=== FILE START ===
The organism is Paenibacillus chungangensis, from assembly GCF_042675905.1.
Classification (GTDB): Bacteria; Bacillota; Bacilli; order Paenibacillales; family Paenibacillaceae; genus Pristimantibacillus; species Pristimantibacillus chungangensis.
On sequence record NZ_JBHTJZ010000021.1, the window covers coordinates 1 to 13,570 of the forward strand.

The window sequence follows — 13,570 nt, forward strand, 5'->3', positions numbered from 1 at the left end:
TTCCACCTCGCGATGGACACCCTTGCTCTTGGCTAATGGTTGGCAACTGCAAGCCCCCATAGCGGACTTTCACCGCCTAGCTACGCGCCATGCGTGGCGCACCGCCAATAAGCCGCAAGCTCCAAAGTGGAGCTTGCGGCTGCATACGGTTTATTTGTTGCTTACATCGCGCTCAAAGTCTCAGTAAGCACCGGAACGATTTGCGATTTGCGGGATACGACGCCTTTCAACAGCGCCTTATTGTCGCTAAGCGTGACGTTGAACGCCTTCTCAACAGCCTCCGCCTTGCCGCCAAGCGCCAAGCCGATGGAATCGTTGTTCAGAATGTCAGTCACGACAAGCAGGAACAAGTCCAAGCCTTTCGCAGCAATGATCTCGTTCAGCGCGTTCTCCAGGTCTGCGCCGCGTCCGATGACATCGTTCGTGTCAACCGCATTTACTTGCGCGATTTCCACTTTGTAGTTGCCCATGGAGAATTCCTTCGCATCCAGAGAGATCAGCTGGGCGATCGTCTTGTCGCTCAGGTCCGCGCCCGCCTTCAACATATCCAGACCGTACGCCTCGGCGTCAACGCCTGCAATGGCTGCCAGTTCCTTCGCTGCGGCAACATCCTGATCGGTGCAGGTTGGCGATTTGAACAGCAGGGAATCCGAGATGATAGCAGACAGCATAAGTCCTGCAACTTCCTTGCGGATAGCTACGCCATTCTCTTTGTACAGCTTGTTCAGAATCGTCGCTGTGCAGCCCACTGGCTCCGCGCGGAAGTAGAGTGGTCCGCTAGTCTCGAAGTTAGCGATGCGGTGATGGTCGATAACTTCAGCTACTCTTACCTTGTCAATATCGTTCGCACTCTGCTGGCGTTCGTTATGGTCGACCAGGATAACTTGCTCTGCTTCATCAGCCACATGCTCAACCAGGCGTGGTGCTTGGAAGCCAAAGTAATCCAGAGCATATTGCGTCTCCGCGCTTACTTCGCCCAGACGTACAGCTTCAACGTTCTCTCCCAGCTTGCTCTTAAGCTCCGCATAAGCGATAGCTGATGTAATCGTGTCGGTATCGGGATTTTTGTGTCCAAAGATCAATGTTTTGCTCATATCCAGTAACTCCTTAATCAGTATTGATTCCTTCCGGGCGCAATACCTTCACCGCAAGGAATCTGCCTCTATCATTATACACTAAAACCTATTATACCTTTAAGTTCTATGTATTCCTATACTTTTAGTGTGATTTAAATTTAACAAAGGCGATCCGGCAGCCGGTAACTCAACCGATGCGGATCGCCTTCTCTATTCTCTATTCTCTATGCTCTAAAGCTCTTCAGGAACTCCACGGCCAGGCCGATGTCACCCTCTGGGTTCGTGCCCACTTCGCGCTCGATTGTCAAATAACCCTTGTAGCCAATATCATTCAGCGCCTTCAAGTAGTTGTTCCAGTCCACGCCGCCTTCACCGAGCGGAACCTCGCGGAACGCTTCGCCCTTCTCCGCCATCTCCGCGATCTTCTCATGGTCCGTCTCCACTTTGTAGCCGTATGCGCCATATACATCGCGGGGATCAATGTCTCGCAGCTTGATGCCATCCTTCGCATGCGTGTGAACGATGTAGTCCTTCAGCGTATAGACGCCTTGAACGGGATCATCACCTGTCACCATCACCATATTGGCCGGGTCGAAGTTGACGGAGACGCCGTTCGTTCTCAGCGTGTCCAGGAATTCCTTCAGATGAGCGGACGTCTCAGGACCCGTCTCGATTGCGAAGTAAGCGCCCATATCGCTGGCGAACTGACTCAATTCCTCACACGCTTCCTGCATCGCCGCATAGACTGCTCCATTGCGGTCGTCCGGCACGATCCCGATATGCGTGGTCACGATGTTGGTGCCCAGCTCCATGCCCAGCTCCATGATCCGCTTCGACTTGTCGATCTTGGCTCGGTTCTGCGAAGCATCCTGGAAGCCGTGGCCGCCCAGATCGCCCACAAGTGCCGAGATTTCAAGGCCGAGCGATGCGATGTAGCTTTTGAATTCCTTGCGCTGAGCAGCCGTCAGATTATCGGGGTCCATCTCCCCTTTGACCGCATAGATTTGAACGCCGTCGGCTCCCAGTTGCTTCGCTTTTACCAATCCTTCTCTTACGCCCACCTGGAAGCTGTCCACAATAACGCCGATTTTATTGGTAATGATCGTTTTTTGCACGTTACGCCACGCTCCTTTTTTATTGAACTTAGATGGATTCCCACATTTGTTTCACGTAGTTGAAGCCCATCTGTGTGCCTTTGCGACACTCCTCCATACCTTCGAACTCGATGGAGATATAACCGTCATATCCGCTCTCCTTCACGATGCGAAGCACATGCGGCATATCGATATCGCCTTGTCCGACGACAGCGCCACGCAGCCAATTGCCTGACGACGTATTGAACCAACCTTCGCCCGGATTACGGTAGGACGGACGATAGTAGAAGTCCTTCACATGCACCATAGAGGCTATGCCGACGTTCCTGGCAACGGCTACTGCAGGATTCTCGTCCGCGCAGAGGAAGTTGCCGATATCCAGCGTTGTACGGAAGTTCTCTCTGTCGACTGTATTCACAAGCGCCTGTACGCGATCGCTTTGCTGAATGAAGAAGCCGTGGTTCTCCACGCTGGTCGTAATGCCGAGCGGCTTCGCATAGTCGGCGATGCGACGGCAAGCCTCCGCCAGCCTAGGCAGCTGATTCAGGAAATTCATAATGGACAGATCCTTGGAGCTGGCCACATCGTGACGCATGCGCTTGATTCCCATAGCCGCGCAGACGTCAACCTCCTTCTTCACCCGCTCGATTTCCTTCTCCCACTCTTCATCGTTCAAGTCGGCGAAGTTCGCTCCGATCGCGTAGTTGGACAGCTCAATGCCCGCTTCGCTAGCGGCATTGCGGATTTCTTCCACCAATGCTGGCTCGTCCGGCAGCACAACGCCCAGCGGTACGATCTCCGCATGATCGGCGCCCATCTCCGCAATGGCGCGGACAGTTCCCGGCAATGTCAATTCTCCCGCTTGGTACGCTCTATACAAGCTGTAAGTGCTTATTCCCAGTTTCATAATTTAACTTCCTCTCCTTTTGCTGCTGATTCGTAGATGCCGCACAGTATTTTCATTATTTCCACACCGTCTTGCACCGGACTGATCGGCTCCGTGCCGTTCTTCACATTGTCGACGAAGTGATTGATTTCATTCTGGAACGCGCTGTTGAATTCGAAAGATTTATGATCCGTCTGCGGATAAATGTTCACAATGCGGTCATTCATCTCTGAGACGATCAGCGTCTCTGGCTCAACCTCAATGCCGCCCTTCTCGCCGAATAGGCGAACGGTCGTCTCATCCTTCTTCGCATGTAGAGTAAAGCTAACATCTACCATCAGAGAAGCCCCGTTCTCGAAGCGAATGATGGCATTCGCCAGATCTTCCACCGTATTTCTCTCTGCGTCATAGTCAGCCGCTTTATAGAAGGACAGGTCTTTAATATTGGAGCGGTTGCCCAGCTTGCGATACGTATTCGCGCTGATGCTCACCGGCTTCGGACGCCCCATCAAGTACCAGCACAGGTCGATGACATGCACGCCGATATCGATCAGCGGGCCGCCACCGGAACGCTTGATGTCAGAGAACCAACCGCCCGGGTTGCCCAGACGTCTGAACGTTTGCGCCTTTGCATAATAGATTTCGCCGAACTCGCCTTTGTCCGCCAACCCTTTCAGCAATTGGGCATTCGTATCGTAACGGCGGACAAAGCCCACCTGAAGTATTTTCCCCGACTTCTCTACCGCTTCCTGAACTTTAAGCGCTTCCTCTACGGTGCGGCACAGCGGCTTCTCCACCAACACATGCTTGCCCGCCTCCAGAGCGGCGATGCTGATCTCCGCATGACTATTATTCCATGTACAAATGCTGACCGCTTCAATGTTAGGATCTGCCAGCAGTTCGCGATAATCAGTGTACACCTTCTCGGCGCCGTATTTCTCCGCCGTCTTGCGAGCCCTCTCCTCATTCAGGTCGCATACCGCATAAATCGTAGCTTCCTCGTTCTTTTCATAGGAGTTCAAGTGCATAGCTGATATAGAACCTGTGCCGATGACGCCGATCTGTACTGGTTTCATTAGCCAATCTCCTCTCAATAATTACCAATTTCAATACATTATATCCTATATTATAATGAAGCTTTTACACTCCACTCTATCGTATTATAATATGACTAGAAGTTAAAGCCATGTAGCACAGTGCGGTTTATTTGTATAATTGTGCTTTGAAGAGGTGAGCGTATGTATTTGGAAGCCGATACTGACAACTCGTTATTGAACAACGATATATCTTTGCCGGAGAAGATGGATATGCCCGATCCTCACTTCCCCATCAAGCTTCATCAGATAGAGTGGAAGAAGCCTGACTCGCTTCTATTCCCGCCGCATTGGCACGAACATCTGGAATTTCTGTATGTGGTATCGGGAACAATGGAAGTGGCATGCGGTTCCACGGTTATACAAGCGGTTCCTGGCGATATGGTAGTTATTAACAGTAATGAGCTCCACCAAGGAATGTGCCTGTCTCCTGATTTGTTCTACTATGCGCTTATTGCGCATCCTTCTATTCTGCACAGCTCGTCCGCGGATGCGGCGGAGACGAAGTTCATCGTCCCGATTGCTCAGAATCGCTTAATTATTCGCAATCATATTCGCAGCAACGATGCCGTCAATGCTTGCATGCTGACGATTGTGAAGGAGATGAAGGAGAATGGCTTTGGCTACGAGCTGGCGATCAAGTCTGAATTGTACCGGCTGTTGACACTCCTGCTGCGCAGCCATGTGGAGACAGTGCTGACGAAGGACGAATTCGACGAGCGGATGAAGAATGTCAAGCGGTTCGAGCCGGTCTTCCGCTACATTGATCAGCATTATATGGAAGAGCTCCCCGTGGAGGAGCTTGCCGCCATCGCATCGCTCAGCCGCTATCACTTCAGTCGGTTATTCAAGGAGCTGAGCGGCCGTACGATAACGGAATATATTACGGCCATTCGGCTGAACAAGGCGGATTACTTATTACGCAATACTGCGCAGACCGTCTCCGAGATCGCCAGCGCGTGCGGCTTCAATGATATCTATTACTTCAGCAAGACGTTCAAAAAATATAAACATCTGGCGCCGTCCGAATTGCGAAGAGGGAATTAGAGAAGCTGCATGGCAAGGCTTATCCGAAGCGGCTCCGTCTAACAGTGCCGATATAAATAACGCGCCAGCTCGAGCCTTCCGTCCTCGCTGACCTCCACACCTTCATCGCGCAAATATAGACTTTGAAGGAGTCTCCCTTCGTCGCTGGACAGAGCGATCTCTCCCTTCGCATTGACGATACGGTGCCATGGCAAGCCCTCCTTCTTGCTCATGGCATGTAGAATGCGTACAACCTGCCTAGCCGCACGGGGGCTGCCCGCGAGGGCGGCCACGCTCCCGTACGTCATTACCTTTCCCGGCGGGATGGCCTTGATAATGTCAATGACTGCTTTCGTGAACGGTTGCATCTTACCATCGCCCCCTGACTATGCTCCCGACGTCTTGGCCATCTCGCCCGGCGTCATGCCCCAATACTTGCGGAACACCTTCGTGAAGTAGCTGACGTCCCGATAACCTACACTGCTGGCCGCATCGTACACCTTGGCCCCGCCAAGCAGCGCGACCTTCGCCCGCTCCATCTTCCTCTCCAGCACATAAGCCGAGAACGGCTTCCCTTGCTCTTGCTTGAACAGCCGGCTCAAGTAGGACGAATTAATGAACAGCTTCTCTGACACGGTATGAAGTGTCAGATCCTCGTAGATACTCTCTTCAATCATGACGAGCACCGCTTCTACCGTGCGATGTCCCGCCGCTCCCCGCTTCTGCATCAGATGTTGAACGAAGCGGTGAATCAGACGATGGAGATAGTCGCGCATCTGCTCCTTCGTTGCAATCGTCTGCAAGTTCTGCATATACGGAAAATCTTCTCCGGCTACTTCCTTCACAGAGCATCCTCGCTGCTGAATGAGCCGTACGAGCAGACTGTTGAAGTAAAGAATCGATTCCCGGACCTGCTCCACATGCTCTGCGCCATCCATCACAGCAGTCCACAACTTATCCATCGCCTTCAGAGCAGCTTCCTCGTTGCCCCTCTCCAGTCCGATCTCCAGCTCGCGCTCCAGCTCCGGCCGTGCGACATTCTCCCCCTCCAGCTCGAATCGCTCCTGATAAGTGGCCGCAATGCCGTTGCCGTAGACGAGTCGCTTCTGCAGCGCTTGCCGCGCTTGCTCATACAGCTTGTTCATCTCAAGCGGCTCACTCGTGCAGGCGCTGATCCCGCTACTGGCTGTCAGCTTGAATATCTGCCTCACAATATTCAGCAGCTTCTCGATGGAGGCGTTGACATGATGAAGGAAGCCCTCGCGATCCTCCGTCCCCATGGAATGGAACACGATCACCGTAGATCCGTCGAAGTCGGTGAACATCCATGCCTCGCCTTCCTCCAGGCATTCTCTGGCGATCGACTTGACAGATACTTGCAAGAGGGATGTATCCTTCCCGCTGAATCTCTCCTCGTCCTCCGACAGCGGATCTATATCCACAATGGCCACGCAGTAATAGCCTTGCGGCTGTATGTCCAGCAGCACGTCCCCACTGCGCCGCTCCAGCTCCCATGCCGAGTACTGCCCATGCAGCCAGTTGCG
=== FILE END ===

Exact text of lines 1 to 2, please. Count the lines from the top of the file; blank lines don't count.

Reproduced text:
The organism is Paenibacillus chungangensis, from assembly GCF_042675905.1.
Classification (GTDB): Bacteria; Bacillota; Bacilli; order Paenibacillales; family Paenibacillaceae; genus Pristimantibacillus; species Pristimantibacillus chungangensis.